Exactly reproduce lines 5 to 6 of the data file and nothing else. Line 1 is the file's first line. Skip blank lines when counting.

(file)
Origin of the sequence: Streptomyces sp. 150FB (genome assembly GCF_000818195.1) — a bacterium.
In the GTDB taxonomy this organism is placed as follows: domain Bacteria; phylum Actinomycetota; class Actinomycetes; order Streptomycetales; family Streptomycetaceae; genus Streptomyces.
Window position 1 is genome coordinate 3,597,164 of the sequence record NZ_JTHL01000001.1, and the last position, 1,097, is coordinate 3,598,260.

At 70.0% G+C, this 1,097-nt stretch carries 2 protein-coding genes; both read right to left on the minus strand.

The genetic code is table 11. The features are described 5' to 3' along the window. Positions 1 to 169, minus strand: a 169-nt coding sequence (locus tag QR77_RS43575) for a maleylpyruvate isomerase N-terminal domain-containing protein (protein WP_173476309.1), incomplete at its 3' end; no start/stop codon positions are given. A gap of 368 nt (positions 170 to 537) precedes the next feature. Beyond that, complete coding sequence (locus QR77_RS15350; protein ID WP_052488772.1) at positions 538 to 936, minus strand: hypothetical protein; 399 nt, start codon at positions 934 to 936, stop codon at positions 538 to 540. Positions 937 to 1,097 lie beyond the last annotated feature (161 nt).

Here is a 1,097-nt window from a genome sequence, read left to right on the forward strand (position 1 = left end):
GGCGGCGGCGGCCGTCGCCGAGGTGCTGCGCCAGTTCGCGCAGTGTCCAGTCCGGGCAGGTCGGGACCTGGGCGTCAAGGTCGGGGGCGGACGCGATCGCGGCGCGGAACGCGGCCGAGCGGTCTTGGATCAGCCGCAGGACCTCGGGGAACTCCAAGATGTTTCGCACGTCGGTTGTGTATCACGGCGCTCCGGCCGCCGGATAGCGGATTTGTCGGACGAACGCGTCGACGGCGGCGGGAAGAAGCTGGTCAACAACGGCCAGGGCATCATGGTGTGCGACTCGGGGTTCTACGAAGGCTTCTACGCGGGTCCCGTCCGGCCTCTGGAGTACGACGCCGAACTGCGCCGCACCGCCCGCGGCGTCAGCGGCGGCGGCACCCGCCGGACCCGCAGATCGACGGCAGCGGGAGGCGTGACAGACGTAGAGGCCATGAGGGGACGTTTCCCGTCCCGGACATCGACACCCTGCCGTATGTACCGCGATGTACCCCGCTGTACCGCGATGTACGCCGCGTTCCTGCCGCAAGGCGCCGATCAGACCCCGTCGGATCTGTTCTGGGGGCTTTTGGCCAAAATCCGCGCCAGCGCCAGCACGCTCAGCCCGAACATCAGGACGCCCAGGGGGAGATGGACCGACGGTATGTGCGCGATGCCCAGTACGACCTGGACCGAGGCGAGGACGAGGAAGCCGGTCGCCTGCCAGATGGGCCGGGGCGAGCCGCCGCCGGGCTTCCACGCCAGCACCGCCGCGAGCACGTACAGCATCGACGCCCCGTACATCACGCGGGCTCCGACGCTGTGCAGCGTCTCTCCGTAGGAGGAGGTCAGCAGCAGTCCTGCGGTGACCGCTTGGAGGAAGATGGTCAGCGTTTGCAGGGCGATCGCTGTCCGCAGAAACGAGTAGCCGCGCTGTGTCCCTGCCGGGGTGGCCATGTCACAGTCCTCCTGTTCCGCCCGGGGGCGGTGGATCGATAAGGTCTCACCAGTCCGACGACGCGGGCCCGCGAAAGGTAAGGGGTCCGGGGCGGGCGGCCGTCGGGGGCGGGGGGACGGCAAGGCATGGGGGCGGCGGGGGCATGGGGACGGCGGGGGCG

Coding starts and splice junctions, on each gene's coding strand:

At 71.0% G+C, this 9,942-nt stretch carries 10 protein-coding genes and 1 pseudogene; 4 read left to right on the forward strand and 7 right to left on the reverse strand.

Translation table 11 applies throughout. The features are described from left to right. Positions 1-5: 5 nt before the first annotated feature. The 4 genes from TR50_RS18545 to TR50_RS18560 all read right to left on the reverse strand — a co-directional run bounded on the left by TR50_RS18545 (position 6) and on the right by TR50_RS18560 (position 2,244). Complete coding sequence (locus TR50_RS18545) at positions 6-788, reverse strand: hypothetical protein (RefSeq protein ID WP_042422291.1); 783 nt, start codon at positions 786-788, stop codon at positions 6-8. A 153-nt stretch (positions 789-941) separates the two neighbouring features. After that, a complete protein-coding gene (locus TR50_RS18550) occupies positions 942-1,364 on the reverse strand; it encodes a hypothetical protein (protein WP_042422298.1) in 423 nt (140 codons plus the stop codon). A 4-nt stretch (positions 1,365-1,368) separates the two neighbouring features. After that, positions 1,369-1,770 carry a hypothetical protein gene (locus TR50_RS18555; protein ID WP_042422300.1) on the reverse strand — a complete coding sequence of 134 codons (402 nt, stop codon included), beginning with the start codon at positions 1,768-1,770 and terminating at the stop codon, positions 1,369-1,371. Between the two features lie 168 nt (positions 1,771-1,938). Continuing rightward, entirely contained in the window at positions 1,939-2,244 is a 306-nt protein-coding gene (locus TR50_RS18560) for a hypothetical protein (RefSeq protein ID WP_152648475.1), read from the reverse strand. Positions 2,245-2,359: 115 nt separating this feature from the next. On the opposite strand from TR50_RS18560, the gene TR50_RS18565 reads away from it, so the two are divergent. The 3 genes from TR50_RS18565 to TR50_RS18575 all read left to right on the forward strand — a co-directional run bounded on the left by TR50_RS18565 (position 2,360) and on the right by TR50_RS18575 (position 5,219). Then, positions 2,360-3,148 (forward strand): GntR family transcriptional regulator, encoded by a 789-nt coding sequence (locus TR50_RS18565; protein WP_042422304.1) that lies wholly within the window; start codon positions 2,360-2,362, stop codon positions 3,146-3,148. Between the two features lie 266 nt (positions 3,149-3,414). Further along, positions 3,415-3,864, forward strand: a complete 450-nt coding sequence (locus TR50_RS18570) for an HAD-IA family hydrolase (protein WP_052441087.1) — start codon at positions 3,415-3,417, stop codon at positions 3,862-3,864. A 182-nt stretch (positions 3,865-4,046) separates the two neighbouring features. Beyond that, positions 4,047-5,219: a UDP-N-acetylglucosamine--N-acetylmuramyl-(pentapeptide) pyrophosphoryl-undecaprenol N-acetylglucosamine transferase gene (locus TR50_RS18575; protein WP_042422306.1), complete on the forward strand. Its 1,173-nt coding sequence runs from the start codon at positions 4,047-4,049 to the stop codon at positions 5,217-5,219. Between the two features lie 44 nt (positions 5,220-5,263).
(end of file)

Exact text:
The genetic code is table 11. The features are described 5' to 3' along the window. Positions 1 to 169, minus strand: a 169-nt coding sequence (locus tag QR77_RS43575) for a maleylpyruvate isomerase N-terminal domain-containing protein (protein WP_173476309.1), incomplete at its 3' end; no start/stop codon positions are given. A gap of 368 nt (positions 170 to 537) precedes the next feature. Beyond that, complete coding sequence (locus QR77_RS15350; protein ID WP_052488772.1) at positions 538 to 936, minus strand: hypothetical protein; 399 nt, start codon at positions 934 to 936, stop codon at positions 538 to 540. Positions 937 to 1,097 lie beyond the last annotated feature (161 nt).

Here is a 1,097-nt window from a genome sequence, read left to right on the forward strand (position 1 = left end):